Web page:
Read Ottawa’s lips: no new taxes on electronic commerce.
Finance Minister Paul Martin may not have said this explicitly in his mini-budget last week, but the Finance Department “is not looking at any new taxes on e-commerce,” says department spokesman Jean-Michel Catta.
To ensure a level playing field between traditional “storefront” business and e-commerce, however, “it is important that existing taxes continue to apply to e-commerce, in the same way that they apply to traditional commerce,” Catta says.
E-commerce sales represented only 0.2 per cent of Canadian companies’ business last year, according to Statistics Canada. Still, that amounted to $4.4 billion. Analysts predict the country will have $93.67 billion, or five per cent of the global e-commerce market, by 2003, according to International Data Corporation.
E-commerce operations have to pay GST, provincial sales tax where applicable and other customs and excise taxes the same as storefront operations, says Richard Simpson, director-general of e-commerce for Industry Canada.
But, he stresses: “The government is not going to be moving in with some scheme for taxing a brand-new area of economic activity that’s generating hundreds of millions of dollars.”
With a federal election just over a month away, that’s good news for new economy players such as the Canadian Advanced Technology Alliance, the Canadian Federation of Independent Business, and the ICET Alliance in Alberta.
All organizations had sought the continuation of federal policy, first announced in October 1998, against implementing any new taxes specifically for e-commerce.
Speaking of the ICET (Information, Communications and Technologies) Alliance, last week’s column focused on four of Calgary’s new economy companies participating at the first ICET Banff Venture Forum this summer. They were Eleven Engineering Inc., J-Commerce Inc., Mower Technologies Inc. and MyMarketWorks.com Inc.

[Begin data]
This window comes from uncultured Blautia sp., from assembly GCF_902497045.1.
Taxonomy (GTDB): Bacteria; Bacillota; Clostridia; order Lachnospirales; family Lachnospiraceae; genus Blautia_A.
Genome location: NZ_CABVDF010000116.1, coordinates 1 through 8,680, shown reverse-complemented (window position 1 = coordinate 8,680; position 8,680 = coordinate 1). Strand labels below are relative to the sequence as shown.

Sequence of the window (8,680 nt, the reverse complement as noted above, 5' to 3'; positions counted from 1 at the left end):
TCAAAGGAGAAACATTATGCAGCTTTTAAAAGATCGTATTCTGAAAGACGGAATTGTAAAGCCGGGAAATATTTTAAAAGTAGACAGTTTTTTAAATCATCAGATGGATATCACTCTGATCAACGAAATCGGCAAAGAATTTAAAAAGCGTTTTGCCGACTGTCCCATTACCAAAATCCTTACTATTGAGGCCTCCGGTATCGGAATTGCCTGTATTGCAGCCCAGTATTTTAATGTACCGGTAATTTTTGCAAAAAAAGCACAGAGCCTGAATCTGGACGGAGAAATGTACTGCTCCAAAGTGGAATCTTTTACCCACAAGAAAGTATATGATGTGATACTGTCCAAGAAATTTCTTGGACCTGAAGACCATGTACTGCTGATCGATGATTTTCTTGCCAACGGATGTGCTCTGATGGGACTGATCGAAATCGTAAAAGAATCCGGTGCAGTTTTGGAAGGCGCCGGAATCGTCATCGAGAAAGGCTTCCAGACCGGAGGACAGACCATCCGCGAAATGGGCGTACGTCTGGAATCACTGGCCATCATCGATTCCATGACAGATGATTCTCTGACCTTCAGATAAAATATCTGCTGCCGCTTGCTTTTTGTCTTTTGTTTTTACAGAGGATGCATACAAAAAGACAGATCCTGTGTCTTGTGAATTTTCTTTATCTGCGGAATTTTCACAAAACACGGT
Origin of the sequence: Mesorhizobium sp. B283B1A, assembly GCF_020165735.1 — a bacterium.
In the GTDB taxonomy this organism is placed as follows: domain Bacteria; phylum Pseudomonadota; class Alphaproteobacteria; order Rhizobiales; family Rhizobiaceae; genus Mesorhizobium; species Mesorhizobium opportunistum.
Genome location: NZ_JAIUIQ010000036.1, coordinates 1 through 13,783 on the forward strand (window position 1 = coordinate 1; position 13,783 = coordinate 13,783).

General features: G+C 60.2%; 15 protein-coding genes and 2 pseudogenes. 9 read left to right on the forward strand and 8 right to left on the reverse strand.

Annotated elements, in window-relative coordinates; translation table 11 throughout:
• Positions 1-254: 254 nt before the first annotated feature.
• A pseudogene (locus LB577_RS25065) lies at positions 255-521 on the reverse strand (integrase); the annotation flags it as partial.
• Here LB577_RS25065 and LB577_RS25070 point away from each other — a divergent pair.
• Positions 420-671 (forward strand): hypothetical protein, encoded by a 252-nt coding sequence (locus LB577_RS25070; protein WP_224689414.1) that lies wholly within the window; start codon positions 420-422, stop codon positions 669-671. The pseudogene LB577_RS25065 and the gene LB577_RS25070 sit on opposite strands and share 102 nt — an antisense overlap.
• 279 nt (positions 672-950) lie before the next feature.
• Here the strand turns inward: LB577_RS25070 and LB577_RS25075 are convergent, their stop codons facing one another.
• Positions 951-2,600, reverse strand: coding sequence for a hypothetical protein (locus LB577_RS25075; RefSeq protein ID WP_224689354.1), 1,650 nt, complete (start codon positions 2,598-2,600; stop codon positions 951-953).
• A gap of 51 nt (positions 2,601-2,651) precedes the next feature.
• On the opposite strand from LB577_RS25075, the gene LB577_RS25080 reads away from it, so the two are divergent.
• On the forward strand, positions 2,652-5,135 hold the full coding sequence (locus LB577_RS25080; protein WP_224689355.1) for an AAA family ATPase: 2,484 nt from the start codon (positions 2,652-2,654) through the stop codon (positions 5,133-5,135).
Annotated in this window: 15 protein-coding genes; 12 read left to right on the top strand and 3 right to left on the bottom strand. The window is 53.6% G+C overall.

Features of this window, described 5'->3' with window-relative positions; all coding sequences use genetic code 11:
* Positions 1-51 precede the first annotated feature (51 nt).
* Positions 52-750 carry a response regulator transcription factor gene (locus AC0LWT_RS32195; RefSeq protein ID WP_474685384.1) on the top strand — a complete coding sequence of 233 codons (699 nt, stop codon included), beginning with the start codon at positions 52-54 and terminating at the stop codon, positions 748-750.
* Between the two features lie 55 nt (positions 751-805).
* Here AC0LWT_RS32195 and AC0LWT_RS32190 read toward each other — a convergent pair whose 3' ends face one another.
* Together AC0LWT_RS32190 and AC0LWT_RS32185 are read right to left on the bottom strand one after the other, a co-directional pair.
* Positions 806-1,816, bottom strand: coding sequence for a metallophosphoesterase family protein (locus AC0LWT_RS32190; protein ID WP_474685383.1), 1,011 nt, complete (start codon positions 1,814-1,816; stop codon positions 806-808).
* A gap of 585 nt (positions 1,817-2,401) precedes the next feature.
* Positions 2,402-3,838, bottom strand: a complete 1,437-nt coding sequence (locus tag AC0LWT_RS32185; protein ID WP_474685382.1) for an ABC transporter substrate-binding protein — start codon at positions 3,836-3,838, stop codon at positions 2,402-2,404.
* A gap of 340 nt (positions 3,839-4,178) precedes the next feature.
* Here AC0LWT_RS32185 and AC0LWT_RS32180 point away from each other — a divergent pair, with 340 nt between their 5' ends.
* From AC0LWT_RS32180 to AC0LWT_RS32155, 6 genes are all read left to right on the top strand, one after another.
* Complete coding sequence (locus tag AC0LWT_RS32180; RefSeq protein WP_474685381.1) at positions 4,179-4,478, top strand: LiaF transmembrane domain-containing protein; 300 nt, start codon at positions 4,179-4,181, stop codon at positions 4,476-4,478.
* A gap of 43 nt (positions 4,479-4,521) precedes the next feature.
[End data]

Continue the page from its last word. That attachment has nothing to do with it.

Here’s a look at the other four local startups. Readers should not infer any investment advice from these snapshots.
* Control F-1 is an e-support company that enables the delivery of technical support via the Internet for software vendors, technology value-added resellers, outsource support providers and centralized corporate help desks.Strategic partners include Support.com, UUNET and TechExcel. Control F-1, launched in March, has grown to 22 employees and projects $50 million annually in business within three years.
* Replicon provides companies with innovative Web-based solutions, including automated payroll, project and client-billing processes, to optimize use of resources and increase productivity. Launched in June 1999, the company now has 38 employees. More than 3,000 customers in 25 countries use Replicon’s Web TimeSheet product, including Fortune 500 companies Hewlett-Packard, Philip Morris and pizza-delivery giant Domino’s. With financial performance of $4 million a year, Replicon projects $20 million annually in business within three years.
* RightsMarket Inc. enables the commercial distribution of digital content via the Internet, providing revenue to writers, musicians, publishers and others with intellectual property. The company’s technology encrypts, establishes and enforces the right to use, and meters the use of, digital content for content owners. RightsMarket, with 35 employees, says its patent-pending distribution system allows metering, authorization, persistent encryption and disconnected use. With more than 15,000 technical publishers in North America, the company’s initial market focus is on e-publishing. With financial performance of $500,000 a year, RightsMarket projects $3 million to $5 million in annual business within three years.
* Stormworks Inc. provides complete Internet development services to establish emerging e-commerce companies. Stormworks integrates new media design and development, software technology development, marketing communications strategy and technology commercialization. In 10 months, the company has grown to more than 40 employees. Key strategic partner is Launchworks Inc. With financial performance of $3 million a year, Stormworks plans to open offices in Toronto and Vancouver and projects $17 million in annual business within three years.